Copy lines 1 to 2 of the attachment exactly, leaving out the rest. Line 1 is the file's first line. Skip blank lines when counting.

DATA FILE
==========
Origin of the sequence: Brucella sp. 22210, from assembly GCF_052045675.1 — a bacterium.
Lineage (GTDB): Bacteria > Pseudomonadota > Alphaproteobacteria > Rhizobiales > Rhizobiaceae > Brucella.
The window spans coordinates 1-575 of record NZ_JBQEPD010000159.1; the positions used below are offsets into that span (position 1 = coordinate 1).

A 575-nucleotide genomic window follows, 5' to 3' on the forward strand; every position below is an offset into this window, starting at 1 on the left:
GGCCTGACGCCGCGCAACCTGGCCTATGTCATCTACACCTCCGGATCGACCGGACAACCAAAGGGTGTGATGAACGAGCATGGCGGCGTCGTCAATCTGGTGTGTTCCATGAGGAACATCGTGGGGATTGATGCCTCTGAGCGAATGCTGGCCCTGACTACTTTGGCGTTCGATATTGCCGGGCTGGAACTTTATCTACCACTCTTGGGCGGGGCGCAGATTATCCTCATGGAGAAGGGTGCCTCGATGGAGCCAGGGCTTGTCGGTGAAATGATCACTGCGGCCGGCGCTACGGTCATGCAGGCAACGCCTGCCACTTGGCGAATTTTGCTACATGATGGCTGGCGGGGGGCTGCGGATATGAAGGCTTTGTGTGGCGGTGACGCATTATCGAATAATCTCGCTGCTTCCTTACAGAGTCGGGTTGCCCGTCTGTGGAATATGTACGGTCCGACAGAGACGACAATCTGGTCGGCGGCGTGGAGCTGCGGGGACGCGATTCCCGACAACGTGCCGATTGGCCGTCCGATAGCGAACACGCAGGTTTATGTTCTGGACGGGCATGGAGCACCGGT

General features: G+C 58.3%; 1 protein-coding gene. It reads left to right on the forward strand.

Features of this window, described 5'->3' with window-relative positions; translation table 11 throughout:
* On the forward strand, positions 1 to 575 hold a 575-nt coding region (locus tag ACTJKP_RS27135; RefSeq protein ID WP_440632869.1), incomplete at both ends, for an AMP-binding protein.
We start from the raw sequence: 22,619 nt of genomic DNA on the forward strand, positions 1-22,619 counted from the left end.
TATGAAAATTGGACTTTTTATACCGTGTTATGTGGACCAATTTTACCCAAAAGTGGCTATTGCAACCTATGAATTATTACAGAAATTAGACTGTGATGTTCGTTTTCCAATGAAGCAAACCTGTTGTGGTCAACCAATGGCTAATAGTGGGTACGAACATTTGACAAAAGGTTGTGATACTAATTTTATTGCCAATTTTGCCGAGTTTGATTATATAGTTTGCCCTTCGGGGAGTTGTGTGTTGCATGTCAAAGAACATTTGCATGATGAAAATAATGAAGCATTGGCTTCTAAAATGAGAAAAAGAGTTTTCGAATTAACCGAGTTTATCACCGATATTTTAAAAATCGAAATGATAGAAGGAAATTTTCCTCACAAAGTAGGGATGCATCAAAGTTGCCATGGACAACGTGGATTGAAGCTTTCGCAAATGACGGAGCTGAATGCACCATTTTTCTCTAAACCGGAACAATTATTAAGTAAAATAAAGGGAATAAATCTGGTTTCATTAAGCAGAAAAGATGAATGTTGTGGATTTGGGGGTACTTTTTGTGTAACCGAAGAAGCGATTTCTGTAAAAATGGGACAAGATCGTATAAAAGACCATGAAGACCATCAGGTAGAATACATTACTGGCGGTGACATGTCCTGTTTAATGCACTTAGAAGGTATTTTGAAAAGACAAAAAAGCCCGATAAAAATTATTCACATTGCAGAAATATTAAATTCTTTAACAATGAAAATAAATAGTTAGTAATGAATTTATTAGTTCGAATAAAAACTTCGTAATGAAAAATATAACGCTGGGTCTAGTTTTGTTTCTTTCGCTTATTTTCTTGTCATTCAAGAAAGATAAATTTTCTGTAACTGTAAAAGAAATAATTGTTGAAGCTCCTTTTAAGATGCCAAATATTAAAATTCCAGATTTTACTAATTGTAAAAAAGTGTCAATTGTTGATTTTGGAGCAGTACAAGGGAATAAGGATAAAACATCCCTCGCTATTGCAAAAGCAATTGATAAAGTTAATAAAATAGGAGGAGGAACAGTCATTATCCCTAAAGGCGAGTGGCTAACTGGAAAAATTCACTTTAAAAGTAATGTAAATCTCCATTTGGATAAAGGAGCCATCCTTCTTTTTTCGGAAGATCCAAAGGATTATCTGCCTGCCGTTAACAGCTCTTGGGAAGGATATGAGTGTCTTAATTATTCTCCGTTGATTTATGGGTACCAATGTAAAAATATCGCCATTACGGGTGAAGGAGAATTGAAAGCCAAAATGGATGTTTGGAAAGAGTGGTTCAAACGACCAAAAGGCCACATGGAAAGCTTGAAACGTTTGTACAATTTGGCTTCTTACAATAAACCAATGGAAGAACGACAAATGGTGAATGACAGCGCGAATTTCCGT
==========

Origin of the sequence: Brucella sp. 22210, from assembly GCF_052045675.1 — a bacterium.
Lineage (GTDB): Bacteria > Pseudomonadota > Alphaproteobacteria > Rhizobiales > Rhizobiaceae > Brucella.